Introduction to this document

Permit to work - hot work

Our permit can be used to control the fire risk from processes which use naked flames or give off high levels of heat or sparks.

When and why do you need a hot work permit?

As explained at the start of our document, the permit should be issued prior to any welding, grinding, hot air paint stripping, flame cutting, and use of blow lamps and bitumen boilers. In addition to the benefit of fire prevention, using a permit to work to manage these activities also prevents the activation of time-wasting false alarms.

You don’t, however, need to issue a permit for hot work within a workshop welding bay or similar.

Our sample document is quite thorough, but nevertheless it’s advisable to check the terms and conditions of your insurance policy and adapt the form if needed to cover any particular risks in your own premises.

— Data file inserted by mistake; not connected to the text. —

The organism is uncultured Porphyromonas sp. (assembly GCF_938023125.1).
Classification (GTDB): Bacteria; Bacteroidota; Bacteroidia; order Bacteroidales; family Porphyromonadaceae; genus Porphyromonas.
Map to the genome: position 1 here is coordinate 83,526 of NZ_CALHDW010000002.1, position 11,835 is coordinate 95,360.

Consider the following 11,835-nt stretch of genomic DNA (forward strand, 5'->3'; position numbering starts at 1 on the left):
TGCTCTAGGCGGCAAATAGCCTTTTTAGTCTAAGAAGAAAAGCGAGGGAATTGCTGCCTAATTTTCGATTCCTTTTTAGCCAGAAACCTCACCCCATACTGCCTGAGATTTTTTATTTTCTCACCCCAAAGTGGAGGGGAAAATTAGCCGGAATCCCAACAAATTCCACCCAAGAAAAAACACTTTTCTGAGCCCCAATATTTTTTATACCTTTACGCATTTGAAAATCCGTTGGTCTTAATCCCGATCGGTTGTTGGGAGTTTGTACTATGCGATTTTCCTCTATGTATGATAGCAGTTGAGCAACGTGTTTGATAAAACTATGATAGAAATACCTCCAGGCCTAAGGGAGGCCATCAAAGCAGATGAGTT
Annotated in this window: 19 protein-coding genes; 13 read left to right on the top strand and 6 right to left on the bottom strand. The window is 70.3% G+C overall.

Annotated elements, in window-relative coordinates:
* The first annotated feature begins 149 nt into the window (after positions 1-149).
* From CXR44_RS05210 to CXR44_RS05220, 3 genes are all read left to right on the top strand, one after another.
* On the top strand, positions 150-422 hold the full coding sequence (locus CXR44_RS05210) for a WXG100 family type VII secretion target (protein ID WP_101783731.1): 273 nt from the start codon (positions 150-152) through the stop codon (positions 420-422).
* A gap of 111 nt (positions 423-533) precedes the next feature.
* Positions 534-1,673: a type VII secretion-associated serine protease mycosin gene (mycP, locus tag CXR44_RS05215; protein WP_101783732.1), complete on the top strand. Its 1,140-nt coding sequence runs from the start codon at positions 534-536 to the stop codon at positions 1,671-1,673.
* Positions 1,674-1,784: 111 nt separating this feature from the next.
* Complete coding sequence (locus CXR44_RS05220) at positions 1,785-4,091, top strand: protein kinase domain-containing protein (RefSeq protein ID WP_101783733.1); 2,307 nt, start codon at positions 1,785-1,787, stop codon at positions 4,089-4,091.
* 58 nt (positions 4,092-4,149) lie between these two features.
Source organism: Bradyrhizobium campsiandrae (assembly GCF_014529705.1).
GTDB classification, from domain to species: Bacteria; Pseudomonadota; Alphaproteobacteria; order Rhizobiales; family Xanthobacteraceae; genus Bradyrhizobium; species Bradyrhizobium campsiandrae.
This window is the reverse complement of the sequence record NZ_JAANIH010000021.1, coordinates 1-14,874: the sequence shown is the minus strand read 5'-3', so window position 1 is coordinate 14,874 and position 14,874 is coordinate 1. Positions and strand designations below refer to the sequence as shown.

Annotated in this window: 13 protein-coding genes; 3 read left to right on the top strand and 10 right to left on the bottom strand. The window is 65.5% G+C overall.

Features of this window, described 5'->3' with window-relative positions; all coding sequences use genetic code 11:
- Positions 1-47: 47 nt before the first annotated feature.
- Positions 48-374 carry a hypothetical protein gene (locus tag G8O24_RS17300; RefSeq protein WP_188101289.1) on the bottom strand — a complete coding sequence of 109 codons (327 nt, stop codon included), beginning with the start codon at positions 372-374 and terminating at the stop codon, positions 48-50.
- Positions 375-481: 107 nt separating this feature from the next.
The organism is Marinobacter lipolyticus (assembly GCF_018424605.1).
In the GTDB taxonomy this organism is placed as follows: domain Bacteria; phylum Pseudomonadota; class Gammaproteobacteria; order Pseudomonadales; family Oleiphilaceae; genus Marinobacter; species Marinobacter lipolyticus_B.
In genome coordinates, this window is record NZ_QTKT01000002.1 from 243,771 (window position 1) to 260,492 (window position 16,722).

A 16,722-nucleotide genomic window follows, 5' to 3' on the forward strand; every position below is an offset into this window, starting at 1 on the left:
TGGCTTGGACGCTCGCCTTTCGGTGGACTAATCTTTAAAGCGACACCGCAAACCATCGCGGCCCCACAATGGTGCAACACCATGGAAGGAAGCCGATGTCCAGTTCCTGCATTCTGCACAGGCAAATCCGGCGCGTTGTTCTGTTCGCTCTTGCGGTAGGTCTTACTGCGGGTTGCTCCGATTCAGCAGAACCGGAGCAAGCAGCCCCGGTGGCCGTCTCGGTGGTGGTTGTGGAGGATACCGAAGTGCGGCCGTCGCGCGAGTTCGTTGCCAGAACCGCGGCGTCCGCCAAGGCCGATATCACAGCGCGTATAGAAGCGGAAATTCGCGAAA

What’s covered?

The first part, to be completed by the “Permit Issuer”, asks for information about the work. This includes the precise location where the job will be carried out and who will be doing it.

The second part is used to check that the expected safety measures have been taken. A number of the questions focus on fire prevention, e.g. clearing away combustible and flammable substances from the vicinity; preventing fire spreading to neighbouring areas; damping down and covering vulnerable gaps with fire-resistant materials.

For the benefit of industrial premises there’s a check that the atmosphere is not contaminated with flammable gases and that sprinklers are in working order. Amend the form accordingly if these are not applicable to your own circumstances.

The other measures relate to fire monitoring, the provision of fire extinguishers, fire procedures, the safety of the workers themselves and the prevention of false fire alarms.

Part three is used to formally authorise the work to take place within a specified time period. Part four is the receipt, completed by the supervisor in charge of the work.

On completion of the job, part five covers the “hand back”, and part six is used by the permit issuer to cancel the permit. These last parts include physical checks that there is no smouldering in the areas at risk and confirmation that the fire alarm has been returned to a fully functioning state.